Directed by: Brad Bird

Written by: Brad Bird

Starring: Patton Oswalt, Ian Holm, Lou Romano, Janeane Garofalo, Brad Garrett, Peter O’Toole

Rating: [5/5]

Contradictions make for intriguing plots when it comes to telling stories as it puts together two things that should not mesh and manage to make a meaningful connection. Having a rat operate as a chef certainly stands as a major one, especially because of the connotations involved, which falls in line with exactly what Pixar loves to craft. With Ratatouille, not only do they make the contradiction work, but thread it with an incredibly touching story about finding one’s place and not letting stereotypes get in the way of one’s passion. 

Even as a rat, Remy (Patton Oswalt) has a love for food others simply cannot understand. He owns taste buds allowing him to experience food and appreciate everything it provides other than just the necessary fuel to live. When he finds himself in Paris, he gets the opportunity to show it off as he teams up with a hapless garbage boy named Linguini (Lou Romano) to become an incredible cooking duo. 

The idea of a rat in the kitchen would make anyone spine’s tingle for good reasons as these animals tend to carry parasites and other disease-bearing bacteria with them. It only makes sense Pixar would utilize these hated creatures to tell a beautifully heartwarming tale and manages to do it so well. Not only does this contradiction make for a film with plenty of entertainment but something so meaningful in how it speaks about food and the power it holds. Remy carries this infectious (get it?) passion for food everyone should have about something in their lives. 

When Remy explains to his brother the majesty of pairing a strawberry with cheese initially separately and then together to create a whole new combination of flavors, it shows the magic of how this film operates in its imaginativeness. This becomes even more prevalent when they get into the kitchen of the famous Gusteau restaurant. The film manages to explain what makes good bread and the mad rush of working in a restaurant of fine dining. It all happens so seamlessly throughout the feature introducing an entire world of amateur chefs behind the scenes of individuals doing this for a living at the highest level. Everything occurring in these scenes seeks to bolster our appreciation for food and the makers behind it even if he happens to be a rat.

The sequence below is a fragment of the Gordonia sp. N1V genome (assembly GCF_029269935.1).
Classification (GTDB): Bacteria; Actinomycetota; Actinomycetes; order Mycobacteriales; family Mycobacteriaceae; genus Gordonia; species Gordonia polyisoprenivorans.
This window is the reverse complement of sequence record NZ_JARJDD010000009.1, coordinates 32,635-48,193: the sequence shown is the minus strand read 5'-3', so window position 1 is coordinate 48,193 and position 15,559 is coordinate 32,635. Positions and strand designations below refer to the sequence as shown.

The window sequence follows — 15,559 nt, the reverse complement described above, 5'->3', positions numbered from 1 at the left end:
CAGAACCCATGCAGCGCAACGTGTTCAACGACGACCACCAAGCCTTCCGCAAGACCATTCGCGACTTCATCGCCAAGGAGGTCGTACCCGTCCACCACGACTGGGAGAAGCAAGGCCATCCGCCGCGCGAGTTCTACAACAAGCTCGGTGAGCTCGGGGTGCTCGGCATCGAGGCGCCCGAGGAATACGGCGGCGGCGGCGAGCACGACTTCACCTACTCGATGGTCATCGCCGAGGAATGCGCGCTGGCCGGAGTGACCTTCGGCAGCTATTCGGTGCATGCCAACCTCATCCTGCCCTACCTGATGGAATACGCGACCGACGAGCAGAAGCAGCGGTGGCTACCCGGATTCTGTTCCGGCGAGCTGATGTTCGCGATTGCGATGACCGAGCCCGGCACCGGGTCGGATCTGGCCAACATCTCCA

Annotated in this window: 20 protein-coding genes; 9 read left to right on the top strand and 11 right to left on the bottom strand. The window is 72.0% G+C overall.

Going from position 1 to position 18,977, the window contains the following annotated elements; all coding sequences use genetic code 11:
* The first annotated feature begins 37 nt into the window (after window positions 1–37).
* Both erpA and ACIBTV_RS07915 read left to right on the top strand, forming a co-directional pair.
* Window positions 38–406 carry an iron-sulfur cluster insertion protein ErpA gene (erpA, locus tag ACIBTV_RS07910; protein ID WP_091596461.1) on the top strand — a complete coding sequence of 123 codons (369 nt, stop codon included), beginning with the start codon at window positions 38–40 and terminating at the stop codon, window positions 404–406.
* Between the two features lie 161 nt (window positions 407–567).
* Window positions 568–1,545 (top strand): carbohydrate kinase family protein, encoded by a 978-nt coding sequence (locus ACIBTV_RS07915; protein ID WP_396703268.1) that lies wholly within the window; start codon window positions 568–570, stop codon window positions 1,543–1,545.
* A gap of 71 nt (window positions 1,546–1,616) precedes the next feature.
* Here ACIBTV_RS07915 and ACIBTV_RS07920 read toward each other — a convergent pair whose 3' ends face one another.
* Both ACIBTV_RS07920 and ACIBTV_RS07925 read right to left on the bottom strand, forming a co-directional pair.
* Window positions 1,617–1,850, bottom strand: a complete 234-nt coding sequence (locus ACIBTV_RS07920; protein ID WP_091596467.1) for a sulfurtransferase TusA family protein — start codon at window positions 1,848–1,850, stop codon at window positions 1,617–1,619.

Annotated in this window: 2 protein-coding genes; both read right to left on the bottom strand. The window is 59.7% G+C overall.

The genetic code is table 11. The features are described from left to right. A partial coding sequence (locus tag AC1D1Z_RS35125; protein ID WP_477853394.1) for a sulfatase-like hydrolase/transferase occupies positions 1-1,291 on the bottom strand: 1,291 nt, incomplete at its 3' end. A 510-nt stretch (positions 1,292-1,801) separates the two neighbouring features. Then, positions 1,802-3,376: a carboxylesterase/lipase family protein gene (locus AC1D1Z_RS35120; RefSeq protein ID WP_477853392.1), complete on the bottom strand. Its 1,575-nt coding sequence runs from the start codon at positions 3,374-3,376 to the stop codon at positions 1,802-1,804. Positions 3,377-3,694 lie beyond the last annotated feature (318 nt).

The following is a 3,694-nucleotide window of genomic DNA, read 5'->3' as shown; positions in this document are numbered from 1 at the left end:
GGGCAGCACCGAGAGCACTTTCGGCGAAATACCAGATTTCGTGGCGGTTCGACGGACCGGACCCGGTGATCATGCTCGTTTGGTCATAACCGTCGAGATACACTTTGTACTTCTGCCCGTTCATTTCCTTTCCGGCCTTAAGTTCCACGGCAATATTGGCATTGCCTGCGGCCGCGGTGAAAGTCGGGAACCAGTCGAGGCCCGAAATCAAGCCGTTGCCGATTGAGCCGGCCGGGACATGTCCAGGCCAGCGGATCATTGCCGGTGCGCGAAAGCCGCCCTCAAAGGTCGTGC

Pairing together Linguini and Remy makes a combination of a fantastic chef. Remy provides the knowledge and actual cooking ability while Linguini exists as a human and cooks without others feeling queasy about the cleanliness of the product. The way they collaborate without question makes no sense in how it works to an absurd degree where you simply have to go for it but it allows for a sensational bonding of these two as they get to carry out something they both love with each being a contributor towards their shared success. This film certainly shows the difficulty involved with their process and it provides many entertaining scenes where Remy needs to control Linguini in some humorous situations.